WASHINGTON — A California congresswoman used a video Friday to describe being grabbed and kissed as a young congressional aide and to invite staffers to share their own stories as the sexual harassment allegations against Hollywood producer Harvey Weinstein reverberated on Capitol Hill.
"Many of us in Congress know what it's like, because Congress has been a breeding ground for a hostile work environment for far too long," Rep. Jackie Speier says in a brief video she posted on Twitter and YouTube.
Looking directly at the camera, the 67-year-old Democrat says the office's chief of staff "held my face, kissed me and stuck his tongue in my mouth." She says she knows what it means to keep such stories bottled up.
"I know what it's like to lie in bed at night, wondering if I was the one who had done something wrong," she says in a matter-of-fact tone. "I know what it's like years later to remember that rush of humiliation and anger."
In the video, Speier urges current and former congressional aides to tell their stories on a new hashtag, #MeTooCongress. Similar "#MeToo" hashtags have attracted numerous stories of harassment from celebrities and others since earlier this month, when reports detailed allegations of sexual harassment and rape against Weinstein.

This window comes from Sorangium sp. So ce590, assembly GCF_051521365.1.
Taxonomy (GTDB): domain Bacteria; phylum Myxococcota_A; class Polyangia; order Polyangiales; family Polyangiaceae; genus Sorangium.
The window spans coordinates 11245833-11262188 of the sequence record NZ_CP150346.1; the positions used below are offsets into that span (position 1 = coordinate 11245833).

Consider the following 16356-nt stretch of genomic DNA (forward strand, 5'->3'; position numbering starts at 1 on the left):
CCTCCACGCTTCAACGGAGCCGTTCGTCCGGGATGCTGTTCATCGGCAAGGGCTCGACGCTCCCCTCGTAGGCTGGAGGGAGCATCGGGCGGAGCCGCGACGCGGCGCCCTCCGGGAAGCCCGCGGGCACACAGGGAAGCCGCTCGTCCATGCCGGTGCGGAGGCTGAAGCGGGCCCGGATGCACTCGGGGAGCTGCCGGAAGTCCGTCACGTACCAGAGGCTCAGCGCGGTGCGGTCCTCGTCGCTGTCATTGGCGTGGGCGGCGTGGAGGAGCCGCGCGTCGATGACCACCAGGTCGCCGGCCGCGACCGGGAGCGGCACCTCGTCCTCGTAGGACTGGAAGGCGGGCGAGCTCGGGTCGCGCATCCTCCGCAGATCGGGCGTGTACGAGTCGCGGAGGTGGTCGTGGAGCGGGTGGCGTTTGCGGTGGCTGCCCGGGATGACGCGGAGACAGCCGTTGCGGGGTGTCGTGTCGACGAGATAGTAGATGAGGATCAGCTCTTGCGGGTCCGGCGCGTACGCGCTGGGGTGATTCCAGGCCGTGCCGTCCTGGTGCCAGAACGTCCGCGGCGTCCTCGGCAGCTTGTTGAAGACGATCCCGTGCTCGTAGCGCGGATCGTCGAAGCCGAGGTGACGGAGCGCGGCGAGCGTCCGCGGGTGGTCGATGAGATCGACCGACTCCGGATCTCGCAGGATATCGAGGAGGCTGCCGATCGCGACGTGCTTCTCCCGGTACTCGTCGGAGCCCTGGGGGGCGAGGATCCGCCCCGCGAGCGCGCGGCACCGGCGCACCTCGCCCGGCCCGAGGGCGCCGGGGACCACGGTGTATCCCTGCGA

"There is nothing to fear in telling the truth," says Speier, who represents an area south of San Francisco. "And it's time to throw back the curtain on the repulsive
Speier, first elected to the House in 2008, has pushed legislation requiring that lawmakers and staff take training on sexual harassment issues. She plans to introduce a similar measure soon, a spokeswoman said.
The Congressional Office of Compliance has jurisdiction over workplace issues on Capitol Hill. Speier and others have complained that its procedures are too weak.
The lawmaker has also focused on sexual assault in the military and on college campuses. And she attracted attention during a 2011 House debate on abortion when she described undergoing the procedure herself because of a medical problem.
Speier was in her twenties and an aide to Rep. Leo Ryan, D-Calif., when the incident occurred, a Speier spokeswoman said.
In 1978, Speier was with Ryan on a trip to Jonestown, Guyana, when the congressman and four others were shot and killed by followers of the Rev. Jim Jones, a San Francisco cult member who Ryan was investigating.
Speier was wounded in the airport attack.
The Oscar-winning Weinstein was fired from his studio, The Weinstein Company, after The New York Times reported on the harassment allegations against him. He apologized without addressing any specific conduct, but has denied other allegations by several women that he raped them.
Alan Fram, The Associated Press